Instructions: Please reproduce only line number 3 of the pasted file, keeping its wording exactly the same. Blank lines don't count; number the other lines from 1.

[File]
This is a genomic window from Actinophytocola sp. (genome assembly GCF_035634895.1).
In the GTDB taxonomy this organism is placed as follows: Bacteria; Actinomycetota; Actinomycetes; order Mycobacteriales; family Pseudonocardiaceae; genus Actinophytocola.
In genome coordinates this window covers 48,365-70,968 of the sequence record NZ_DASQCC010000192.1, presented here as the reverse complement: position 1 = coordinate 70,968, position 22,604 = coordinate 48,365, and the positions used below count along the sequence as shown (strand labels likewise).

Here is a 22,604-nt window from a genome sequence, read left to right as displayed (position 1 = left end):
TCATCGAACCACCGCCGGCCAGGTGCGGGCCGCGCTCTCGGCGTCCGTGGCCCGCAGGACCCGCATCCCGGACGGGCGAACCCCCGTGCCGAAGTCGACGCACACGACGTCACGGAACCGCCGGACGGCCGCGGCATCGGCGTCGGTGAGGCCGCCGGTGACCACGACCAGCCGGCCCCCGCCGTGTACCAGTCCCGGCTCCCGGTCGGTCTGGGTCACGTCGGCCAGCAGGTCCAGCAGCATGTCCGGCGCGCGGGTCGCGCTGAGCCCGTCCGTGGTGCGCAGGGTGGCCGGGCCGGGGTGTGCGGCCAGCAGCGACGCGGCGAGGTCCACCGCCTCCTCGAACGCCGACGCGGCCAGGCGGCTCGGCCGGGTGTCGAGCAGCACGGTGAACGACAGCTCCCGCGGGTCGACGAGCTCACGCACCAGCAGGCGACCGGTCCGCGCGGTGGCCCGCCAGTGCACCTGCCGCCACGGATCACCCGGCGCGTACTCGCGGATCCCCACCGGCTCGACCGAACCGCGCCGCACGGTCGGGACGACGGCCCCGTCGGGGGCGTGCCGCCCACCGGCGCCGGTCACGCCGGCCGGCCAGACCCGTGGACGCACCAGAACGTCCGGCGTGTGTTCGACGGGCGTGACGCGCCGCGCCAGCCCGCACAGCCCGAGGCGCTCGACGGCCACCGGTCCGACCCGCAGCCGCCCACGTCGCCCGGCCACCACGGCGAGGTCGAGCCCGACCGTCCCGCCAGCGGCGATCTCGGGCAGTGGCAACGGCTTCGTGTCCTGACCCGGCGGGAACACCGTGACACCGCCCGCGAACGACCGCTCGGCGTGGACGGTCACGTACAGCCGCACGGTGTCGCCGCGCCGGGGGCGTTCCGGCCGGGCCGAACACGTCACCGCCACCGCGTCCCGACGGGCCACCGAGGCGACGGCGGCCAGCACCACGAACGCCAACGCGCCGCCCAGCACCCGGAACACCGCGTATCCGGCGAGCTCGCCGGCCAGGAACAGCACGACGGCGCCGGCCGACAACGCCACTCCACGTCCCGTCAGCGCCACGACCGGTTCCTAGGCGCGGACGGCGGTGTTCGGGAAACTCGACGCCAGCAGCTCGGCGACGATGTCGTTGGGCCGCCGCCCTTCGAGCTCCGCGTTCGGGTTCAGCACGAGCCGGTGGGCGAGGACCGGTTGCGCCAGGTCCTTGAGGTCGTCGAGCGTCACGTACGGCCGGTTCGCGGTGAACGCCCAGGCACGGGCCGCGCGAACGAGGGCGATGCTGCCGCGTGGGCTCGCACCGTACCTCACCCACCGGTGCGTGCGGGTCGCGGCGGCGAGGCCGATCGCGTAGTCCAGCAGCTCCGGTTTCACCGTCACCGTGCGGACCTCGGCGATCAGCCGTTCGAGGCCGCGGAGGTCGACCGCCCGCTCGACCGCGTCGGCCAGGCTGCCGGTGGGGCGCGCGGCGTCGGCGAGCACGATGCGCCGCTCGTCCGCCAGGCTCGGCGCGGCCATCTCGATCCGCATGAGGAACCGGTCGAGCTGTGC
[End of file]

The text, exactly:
In genome coordinates this window covers 48,365-70,968 of the sequence record NZ_DASQCC010000192.1, presented here as the reverse complement: position 1 = coordinate 70,968, position 22,604 = coordinate 48,365, and the positions used below count along the sequence as shown (strand labels likewise).